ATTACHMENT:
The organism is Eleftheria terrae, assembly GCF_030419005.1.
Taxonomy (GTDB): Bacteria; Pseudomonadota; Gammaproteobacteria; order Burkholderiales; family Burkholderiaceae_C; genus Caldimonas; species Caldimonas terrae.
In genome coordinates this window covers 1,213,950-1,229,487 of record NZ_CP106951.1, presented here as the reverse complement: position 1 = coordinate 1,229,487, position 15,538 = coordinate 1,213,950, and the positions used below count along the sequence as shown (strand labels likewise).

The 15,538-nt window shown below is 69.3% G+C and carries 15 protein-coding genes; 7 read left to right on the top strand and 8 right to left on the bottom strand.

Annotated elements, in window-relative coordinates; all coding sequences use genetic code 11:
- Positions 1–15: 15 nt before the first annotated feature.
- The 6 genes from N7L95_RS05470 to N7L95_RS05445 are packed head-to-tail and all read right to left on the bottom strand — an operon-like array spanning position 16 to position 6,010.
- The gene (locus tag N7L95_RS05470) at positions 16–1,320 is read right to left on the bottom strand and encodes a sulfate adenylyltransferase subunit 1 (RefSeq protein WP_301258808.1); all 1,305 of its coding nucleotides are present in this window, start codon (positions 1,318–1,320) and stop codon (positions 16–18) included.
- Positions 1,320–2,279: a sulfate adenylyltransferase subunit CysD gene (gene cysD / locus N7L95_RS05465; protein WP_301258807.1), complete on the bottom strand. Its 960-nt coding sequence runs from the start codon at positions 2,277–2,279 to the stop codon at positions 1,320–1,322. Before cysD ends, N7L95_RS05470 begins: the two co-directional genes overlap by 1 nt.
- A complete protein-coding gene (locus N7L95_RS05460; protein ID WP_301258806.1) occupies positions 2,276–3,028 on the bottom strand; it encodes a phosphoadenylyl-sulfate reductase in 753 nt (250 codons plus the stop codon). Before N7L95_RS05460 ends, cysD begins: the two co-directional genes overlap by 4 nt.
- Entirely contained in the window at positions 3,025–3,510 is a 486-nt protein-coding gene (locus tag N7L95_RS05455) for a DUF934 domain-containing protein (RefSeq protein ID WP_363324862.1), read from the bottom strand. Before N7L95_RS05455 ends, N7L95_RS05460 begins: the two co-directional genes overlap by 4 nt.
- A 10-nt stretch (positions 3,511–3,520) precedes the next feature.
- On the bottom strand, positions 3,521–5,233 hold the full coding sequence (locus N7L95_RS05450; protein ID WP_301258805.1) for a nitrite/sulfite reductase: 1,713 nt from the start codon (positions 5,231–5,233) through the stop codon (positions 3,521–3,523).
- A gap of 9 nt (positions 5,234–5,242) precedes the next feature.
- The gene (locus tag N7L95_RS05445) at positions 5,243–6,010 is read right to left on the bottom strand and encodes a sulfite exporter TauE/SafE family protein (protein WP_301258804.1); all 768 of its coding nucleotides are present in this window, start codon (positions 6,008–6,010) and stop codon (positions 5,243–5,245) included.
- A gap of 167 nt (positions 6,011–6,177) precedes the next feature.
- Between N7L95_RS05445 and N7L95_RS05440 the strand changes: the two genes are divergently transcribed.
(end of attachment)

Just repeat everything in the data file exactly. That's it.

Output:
The organism is Eleftheria terrae, assembly GCF_030419005.1.
Taxonomy (GTDB): Bacteria; Pseudomonadota; Gammaproteobacteria; order Burkholderiales; family Burkholderiaceae_C; genus Caldimonas; species Caldimonas terrae.
In genome coordinates this window covers 1,213,950-1,229,487 of record NZ_CP106951.1, presented here as the reverse complement: position 1 = coordinate 1,229,487, position 15,538 = coordinate 1,213,950, and the positions used below count along the sequence as shown (strand labels likewise).

The 15,538-nt window shown below is 69.3% G+C and carries 15 protein-coding genes; 7 read left to right on the top strand and 8 right to left on the bottom strand.

Annotated elements, in window-relative coordinates; all coding sequences use genetic code 11:
- Positions 1–15: 15 nt before the first annotated feature.
- The 6 genes from N7L95_RS05470 to N7L95_RS05445 are packed head-to-tail and all read right to left on the bottom strand — an operon-like array spanning position 16 to position 6,010.
- The gene (locus tag N7L95_RS05470) at positions 16–1,320 is read right to left on the bottom strand and encodes a sulfate adenylyltransferase subunit 1 (RefSeq protein WP_301258808.1); all 1,305 of its coding nucleotides are present in this window, start codon (positions 1,318–1,320) and stop codon (positions 16–18) included.
- Positions 1,320–2,279: a sulfate adenylyltransferase subunit CysD gene (gene cysD / locus N7L95_RS05465; protein WP_301258807.1), complete on the bottom strand. Its 960-nt coding sequence runs from the start codon at positions 2,277–2,279 to the stop codon at positions 1,320–1,322. Before cysD ends, N7L95_RS05470 begins: the two co-directional genes overlap by 1 nt.
- A complete protein-coding gene (locus N7L95_RS05460; protein ID WP_301258806.1) occupies positions 2,276–3,028 on the bottom strand; it encodes a phosphoadenylyl-sulfate reductase in 753 nt (250 codons plus the stop codon). Before N7L95_RS05460 ends, cysD begins: the two co-directional genes overlap by 4 nt.
- Entirely contained in the window at positions 3,025–3,510 is a 486-nt protein-coding gene (locus tag N7L95_RS05455) for a DUF934 domain-containing protein (RefSeq protein ID WP_363324862.1), read from the bottom strand. Before N7L95_RS05455 ends, N7L95_RS05460 begins: the two co-directional genes overlap by 4 nt.
- A 10-nt stretch (positions 3,511–3,520) precedes the next feature.
- On the bottom strand, positions 3,521–5,233 hold the full coding sequence (locus N7L95_RS05450; protein ID WP_301258805.1) for a nitrite/sulfite reductase: 1,713 nt from the start codon (positions 5,231–5,233) through the stop codon (positions 3,521–3,523).
- A gap of 9 nt (positions 5,234–5,242) precedes the next feature.
- The gene (locus tag N7L95_RS05445) at positions 5,243–6,010 is read right to left on the bottom strand and encodes a sulfite exporter TauE/SafE family protein (protein WP_301258804.1); all 768 of its coding nucleotides are present in this window, start codon (positions 6,008–6,010) and stop codon (positions 5,243–5,245) included.
- A gap of 167 nt (positions 6,011–6,177) precedes the next feature.
- Between N7L95_RS05445 and N7L95_RS05440 the strand changes: the two genes are divergently transcribed.